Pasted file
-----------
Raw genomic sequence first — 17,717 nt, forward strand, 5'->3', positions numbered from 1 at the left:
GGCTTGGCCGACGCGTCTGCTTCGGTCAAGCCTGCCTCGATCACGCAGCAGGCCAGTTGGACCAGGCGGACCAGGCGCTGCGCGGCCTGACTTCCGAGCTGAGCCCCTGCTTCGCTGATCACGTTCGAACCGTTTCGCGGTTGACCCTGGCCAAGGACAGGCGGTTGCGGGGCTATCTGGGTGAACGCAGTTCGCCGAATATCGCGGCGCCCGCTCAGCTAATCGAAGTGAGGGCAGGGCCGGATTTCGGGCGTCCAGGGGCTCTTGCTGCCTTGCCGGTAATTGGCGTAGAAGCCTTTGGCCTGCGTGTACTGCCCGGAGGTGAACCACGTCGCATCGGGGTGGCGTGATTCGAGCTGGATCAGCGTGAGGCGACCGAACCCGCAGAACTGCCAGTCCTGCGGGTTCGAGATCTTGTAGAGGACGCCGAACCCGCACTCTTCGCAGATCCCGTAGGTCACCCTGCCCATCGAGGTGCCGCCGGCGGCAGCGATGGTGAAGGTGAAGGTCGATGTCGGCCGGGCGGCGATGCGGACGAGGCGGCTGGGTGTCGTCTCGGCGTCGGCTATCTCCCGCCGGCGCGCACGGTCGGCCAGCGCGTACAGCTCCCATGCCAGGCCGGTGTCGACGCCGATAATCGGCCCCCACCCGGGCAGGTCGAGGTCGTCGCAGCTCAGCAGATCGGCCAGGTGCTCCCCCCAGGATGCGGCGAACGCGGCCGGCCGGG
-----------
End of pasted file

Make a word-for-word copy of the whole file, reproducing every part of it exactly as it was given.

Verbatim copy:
Raw genomic sequence first — 17,717 nt, forward strand, 5'->3', positions numbered from 1 at the left:
GGCTTGGCCGACGCGTCTGCTTCGGTCAAGCCTGCCTCGATCACGCAGCAGGCCAGTTGGACCAGGCGGACCAGGCGCTGCGCGGCCTGACTTCCGAGCTGAGCCCCTGCTTCGCTGATCACGTTCGAACCGTTTCGCGGTTGACCCTGGCCAAGGACAGGCGGTTGCGGGGCTATCTGGGTGAACGCAGTTCGCCGAATATCGCGGCGCCCGCTCAGCTAATCGAAGTGAGGGCAGGGCCGGATTTCGGGCGTCCAGGGGCTCTTGCTGCCTTGCCGGTAATTGGCGTAGAAGCCTTTGGCCTGCGTGTACTGCCCGGAGGTGAACCACGTCGCATCGGGGTGGCGTGATTCGAGCTGGATCAGCGTGAGGCGACCGAACCCGCAGAACTGCCAGTCCTGCGGGTTCGAGATCTTGTAGAGGACGCCGAACCCGCACTCTTCGCAGATCCCGTAGGTCACCCTGCCCATCGAGGTGCCGCCGGCGGCAGCGATGGTGAAGGTGAAGGTCGATGTCGGCCGGGCGGCGATGCGGACGAGGCGGCTGGGTGTCGTCTCGGCGTCGGCTATCTCCCGCCGGCGCGCACGGTCGGCCAGCGCGTACAGCTCCCATGCCAGGCCGGTGTCGACGCCGATAATCGGCCCCCACCCGGGCAGGTCGAGGTCGTCGCAGCTCAGCAGATCGGCCAGGTGCTCCCCCCAGGATGCGGCGAACGCGGCCGGCCGGG